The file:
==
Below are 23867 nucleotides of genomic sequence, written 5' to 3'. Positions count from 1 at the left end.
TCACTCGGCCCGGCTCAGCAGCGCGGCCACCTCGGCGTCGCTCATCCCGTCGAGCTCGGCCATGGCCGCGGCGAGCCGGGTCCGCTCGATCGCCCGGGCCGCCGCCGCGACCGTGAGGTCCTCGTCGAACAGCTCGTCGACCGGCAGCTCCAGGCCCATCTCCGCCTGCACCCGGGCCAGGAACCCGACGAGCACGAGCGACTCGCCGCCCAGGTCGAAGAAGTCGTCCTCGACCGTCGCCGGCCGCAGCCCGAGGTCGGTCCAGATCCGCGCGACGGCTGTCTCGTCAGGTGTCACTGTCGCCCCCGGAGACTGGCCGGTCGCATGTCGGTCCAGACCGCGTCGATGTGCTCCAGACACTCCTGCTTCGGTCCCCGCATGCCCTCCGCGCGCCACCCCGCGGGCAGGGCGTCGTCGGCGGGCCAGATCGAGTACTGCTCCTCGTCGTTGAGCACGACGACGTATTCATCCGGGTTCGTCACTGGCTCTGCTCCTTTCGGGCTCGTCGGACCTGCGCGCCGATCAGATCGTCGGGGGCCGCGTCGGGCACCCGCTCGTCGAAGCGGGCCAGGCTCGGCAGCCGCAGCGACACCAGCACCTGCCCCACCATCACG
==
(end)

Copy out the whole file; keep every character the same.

Below are 23867 nucleotides of genomic sequence, written 5' to 3'. Positions count from 1 at the left end.
TCACTCGGCCCGGCTCAGCAGCGCGGCCACCTCGGCGTCGCTCATCCCGTCGAGCTCGGCCATGGCCGCGGCGAGCCGGGTCCGCTCGATCGCCCGGGCCGCCGCCGCGACCGTGAGGTCCTCGTCGAACAGCTCGTCGACCGGCAGCTCCAGGCCCATCTCCGCCTGCACCCGGGCCAGGAACCCGACGAGCACGAGCGACTCGCCGCCCAGGTCGAAGAAGTCGTCCTCGACCGTCGCCGGCCGCAGCCCGAGGTCGGTCCAGATCCGCGCGACGGCTGTCTCGTCAGGTGTCACTGTCGCCCCCGGAGACTGGCCGGTCGCATGTCGGTCCAGACCGCGTCGATGTGCTCCAGACACTCCTGCTTCGGTCCCCGCATGCCCTCCGCGCGCCACCCCGCGGGCAGGGCGTCGTCGGCGGGCCAGATCGAGTACTGCTCCTCGTCGTTGAGCACGACGACGTATTCATCCGGGTTCGTCACTGGCTCTGCTCCTTTCGGGCTCGTCGGACCTGCGCGCCGATCAGATCGTCGGGGGCCGCGTCGGGCACCCGCTCGTCGAAGCGGGCCAGGCTCGGCAGCCGCAGCGACACCAGCACCTGCCCCACCATCACG